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Problems with rear caliper brake set up

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Problems with rear caliper brake set up

Old 11-21-22, 10:25 AM
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Gosh
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Problems with rear caliper brake set up

Iíve been struggling with keeping the arms/pads from rubbing on one side of my rear brakes Shimano 105 caliper brake. When depressing/letting off the break the non spring side /drive side (other side from cable attachment) doesnít open sufficiently to take up all the cable slack. The arm opens when I push down on the end. Please see video attached. I have just changed the housing and cable, thinking that might be the problem and the housing end are fully inserted into lever and ferrules, there are no burrs on the housings. It is though the cable housing isnít springing back all take up all the cable. I would be grateful for some suggestions of how to fix or what Iíve been doing wrong. Thanks
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Old 11-21-22, 10:58 AM
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Sorry I’m having a problem uploading the video in the correct format as it doesn’t like video from iPhone. Here’s a still and I can seem to lose about the 10mm of movement.
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Old 11-21-22, 10:59 AM
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Can’t seem to lose
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Old 11-21-22, 11:40 AM
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Why don't you just put the video on some hosting site such as youtube and just post the link to it.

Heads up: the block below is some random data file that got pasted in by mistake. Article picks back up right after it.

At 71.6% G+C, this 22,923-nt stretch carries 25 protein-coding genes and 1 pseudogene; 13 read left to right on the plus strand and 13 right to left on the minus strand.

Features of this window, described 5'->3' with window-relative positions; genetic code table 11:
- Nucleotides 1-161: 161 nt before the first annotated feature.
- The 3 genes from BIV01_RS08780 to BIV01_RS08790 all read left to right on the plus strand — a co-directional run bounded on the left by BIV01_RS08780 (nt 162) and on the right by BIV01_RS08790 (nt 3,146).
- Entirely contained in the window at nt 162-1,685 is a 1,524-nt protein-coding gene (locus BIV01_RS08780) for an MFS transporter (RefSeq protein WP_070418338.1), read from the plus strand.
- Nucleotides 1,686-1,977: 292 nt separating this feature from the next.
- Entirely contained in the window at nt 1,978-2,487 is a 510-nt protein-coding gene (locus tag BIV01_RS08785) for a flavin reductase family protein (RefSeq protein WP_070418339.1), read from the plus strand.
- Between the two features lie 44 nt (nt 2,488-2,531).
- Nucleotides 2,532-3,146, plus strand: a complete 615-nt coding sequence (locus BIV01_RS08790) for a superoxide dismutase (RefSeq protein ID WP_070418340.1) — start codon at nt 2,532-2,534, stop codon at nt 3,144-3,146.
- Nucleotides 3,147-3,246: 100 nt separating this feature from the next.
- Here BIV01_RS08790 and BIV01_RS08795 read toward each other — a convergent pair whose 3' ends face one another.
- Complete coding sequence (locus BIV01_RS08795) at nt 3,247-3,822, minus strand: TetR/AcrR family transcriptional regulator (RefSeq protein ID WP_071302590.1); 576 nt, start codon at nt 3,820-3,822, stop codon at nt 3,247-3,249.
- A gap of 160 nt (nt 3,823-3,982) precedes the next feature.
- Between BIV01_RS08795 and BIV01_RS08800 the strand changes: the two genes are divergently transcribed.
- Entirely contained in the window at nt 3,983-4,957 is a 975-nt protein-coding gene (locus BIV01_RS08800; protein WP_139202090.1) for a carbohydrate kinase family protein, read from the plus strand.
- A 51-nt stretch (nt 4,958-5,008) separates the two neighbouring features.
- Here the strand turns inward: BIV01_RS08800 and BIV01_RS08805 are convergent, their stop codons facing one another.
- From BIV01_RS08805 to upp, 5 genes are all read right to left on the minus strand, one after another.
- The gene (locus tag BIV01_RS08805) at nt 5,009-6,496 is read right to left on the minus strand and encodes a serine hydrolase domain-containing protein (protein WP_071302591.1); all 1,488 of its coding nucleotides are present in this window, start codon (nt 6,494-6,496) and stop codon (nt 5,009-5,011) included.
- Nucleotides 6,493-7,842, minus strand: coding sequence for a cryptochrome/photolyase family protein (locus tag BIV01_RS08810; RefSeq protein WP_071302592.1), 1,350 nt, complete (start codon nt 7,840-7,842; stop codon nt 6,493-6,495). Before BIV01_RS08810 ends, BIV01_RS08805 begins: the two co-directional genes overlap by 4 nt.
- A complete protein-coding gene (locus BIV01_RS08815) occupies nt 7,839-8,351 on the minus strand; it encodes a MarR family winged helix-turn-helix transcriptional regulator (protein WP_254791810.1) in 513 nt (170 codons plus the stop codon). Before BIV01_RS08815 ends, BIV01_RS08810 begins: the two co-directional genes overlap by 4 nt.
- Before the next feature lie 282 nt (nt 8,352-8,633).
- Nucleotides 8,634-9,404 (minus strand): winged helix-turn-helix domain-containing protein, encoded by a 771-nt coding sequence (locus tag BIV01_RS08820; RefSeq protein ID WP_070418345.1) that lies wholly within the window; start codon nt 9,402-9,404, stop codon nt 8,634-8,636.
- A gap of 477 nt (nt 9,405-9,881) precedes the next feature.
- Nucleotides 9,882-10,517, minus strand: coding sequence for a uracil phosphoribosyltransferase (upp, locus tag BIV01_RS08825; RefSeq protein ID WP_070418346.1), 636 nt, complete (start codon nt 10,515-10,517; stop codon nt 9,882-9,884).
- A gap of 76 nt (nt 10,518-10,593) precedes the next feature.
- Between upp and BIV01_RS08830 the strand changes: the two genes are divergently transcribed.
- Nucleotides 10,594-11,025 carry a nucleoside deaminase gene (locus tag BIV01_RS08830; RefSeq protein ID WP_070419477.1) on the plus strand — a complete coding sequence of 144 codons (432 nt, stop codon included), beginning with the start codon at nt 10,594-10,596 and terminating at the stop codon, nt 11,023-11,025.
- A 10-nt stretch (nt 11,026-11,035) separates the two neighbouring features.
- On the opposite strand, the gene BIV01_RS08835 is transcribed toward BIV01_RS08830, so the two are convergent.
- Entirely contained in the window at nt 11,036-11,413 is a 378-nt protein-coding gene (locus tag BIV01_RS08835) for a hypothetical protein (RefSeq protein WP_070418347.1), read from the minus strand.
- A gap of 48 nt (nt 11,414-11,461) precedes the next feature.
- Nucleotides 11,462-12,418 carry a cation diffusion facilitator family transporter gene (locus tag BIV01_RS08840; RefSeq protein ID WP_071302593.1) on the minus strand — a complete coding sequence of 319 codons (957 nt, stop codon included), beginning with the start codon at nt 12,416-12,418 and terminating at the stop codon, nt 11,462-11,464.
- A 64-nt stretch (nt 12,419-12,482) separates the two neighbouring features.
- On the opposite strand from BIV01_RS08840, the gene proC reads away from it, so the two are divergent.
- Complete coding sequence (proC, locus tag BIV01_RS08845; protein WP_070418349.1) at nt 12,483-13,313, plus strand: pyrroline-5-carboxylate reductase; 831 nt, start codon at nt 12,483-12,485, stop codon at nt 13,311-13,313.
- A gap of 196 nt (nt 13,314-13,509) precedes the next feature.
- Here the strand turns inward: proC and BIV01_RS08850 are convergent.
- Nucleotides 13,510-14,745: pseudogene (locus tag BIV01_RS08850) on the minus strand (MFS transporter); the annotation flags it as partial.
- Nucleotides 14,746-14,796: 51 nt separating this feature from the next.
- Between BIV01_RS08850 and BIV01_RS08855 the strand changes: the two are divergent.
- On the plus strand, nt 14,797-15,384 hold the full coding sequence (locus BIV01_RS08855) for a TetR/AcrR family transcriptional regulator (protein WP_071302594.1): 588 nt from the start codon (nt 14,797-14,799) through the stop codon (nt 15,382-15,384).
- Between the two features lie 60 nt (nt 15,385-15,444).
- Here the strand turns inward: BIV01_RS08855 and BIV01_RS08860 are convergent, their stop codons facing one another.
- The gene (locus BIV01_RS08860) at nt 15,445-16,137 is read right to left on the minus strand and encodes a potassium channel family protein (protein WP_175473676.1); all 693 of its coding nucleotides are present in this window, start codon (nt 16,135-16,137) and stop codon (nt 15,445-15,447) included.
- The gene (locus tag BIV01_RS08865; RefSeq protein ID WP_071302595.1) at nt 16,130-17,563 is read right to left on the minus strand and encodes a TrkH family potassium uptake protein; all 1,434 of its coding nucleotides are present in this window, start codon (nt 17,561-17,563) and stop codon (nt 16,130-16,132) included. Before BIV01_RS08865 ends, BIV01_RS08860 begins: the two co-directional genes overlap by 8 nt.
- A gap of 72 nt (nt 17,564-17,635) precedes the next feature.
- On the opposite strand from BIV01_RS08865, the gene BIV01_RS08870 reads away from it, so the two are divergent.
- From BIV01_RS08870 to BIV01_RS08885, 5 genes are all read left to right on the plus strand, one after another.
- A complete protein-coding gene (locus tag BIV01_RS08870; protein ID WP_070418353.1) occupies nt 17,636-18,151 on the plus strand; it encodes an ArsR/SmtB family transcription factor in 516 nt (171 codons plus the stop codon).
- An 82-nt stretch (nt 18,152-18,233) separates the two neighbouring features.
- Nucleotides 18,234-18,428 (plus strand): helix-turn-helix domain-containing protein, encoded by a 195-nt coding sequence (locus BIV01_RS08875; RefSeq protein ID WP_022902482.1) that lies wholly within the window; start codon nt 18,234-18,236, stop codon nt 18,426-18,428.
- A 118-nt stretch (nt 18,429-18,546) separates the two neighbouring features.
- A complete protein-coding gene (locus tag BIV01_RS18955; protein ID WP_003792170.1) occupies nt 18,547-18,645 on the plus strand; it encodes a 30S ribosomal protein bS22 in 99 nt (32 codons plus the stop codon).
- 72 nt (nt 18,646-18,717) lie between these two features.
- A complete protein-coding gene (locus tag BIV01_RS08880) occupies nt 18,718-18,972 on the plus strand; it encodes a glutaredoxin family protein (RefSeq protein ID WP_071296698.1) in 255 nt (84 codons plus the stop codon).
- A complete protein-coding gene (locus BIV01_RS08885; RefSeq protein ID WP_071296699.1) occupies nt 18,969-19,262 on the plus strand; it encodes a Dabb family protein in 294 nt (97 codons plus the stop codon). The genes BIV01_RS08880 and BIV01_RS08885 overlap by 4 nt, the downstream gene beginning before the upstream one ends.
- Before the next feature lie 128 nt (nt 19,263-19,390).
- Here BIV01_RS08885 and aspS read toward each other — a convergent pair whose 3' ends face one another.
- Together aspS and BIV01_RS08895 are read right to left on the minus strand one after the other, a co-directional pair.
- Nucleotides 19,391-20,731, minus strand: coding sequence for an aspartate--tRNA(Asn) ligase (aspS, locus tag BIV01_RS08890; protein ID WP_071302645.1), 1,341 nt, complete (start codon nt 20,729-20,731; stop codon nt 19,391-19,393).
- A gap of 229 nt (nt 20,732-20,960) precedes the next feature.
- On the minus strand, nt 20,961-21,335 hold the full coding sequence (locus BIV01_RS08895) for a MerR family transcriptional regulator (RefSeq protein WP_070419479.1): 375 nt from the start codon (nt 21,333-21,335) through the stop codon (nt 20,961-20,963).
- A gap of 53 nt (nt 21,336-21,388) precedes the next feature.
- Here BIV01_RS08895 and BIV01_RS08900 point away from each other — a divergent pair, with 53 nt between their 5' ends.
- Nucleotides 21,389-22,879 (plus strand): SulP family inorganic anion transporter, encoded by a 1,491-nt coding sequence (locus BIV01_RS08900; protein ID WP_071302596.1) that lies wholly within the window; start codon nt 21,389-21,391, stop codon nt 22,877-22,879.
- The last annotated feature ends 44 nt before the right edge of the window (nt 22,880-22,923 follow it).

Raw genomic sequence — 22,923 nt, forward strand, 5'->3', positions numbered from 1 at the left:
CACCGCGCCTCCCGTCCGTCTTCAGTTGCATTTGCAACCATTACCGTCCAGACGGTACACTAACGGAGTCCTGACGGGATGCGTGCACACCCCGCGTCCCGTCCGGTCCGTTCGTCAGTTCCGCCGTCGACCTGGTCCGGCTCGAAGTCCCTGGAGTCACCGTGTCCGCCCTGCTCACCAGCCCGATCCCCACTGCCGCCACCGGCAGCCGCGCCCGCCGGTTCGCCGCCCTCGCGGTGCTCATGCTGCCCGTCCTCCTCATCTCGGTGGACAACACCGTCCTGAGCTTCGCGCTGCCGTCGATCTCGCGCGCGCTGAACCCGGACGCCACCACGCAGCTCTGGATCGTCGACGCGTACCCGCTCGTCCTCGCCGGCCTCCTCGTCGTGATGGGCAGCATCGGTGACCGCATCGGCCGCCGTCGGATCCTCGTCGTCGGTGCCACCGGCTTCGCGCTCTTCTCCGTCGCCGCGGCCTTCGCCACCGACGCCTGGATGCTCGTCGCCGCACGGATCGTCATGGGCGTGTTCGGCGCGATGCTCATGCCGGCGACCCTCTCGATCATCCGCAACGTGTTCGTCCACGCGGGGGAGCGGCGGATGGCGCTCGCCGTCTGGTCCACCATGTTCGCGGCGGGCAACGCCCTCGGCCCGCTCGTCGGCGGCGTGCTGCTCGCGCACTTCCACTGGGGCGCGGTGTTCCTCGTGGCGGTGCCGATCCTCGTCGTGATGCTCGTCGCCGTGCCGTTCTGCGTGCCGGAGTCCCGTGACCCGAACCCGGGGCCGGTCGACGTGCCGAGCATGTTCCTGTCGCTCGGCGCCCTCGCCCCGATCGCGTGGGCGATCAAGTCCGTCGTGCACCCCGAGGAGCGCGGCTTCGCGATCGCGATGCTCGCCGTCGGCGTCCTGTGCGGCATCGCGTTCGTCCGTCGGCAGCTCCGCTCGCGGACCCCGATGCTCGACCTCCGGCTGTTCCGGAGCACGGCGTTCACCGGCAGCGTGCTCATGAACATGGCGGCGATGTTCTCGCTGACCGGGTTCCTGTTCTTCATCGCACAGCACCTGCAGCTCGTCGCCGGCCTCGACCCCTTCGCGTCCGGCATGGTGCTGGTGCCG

However I'm having a time trying to understand your issue. But I might can imagine that you don't have the caliper and pads spaced equally on both sides of the rim. There is a small screw that determines how far on arm of the caliper will be from the rim. Then once they are equal, you just adjust the barrel adjuster or the position of the cable in the pinch bolt to get both at the correct distance from the rim.

Are you installing this brake? Or changing the cable? Or what is the history of this and when did it become an issue?

Page 13 of this pdf shows where the centering adjustment screw is for many of the Shimano series. However yours might be different. They don't look like my 105 brakes from the 5800 series. But maybe it's just the angle of the camera.
https://si.shimano.com/en/pdfs/dm/BR...003-09-ENG.pdf

Last edited by Iride01; 11-21-22 at 11:49 AM.
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Old 11-21-22, 11:45 AM
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Originally Posted by Iride01 View Post